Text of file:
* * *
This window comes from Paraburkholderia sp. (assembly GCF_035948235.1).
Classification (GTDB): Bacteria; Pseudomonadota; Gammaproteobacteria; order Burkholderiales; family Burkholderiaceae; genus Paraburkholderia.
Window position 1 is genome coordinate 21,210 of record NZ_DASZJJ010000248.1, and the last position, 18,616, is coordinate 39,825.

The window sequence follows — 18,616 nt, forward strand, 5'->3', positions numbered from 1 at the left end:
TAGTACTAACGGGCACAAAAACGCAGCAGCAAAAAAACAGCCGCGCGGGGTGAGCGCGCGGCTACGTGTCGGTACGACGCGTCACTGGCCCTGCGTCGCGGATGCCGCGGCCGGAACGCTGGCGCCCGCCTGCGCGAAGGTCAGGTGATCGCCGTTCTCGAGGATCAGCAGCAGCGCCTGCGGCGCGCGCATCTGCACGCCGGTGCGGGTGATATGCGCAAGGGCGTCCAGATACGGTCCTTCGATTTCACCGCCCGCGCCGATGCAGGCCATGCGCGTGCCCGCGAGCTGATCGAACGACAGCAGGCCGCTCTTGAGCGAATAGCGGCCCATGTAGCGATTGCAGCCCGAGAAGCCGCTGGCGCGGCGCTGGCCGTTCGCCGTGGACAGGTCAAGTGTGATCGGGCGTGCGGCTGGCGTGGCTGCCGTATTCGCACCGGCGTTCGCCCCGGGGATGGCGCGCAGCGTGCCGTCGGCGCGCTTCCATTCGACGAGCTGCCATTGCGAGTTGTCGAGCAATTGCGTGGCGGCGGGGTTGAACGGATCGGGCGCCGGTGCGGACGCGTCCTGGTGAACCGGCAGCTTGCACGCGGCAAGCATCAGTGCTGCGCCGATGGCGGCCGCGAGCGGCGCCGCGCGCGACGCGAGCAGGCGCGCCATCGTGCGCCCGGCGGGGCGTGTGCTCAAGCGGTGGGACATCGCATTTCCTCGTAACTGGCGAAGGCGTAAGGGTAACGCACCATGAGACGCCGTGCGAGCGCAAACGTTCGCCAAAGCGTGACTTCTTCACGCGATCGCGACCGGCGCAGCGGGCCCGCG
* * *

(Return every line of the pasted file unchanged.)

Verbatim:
This window comes from Paraburkholderia sp. (assembly GCF_035948235.1).
Classification (GTDB): Bacteria; Pseudomonadota; Gammaproteobacteria; order Burkholderiales; family Burkholderiaceae; genus Paraburkholderia.
Window position 1 is genome coordinate 21,210 of record NZ_DASZJJ010000248.1, and the last position, 18,616, is coordinate 39,825.

The window sequence follows — 18,616 nt, forward strand, 5'->3', positions numbered from 1 at the left end:
TAGTACTAACGGGCACAAAAACGCAGCAGCAAAAAAACAGCCGCGCGGGGTGAGCGCGCGGCTACGTGTCGGTACGACGCGTCACTGGCCCTGCGTCGCGGATGCCGCGGCCGGAACGCTGGCGCCCGCCTGCGCGAAGGTCAGGTGATCGCCGTTCTCGAGGATCAGCAGCAGCGCCTGCGGCGCGCGCATCTGCACGCCGGTGCGGGTGATATGCGCAAGGGCGTCCAGATACGGTCCTTCGATTTCACCGCCCGCGCCGATGCAGGCCATGCGCGTGCCCGCGAGCTGATCGAACGACAGCAGGCCGCTCTTGAGCGAATAGCGGCCCATGTAGCGATTGCAGCCCGAGAAGCCGCTGGCGCGGCGCTGGCCGTTCGCCGTGGACAGGTCAAGTGTGATCGGGCGTGCGGCTGGCGTGGCTGCCGTATTCGCACCGGCGTTCGCCCCGGGGATGGCGCGCAGCGTGCCGTCGGCGCGCTTCCATTCGACGAGCTGCCATTGCGAGTTGTCGAGCAATTGCGTGGCGGCGGGGTTGAACGGATCGGGCGCCGGTGCGGACGCGTCCTGGTGAACCGGCAGCTTGCACGCGGCAAGCATCAGTGCTGCGCCGATGGCGGCCGCGAGCGGCGCCGCGCGCGACGCGAGCAGGCGCGCCATCGTGCGCCCGGCGGGGCGTGTGCTCAAGCGGTGGGACATCGCATTTCCTCGTAACTGGCGAAGGCGTAAGGGTAACGCACCATGAGACGCCGTGCGAGCGCAAACGTTCGCCAAAGCGTGACTTCTTCACGCGATCGCGACCGGCGCAGCGGGCCCGCG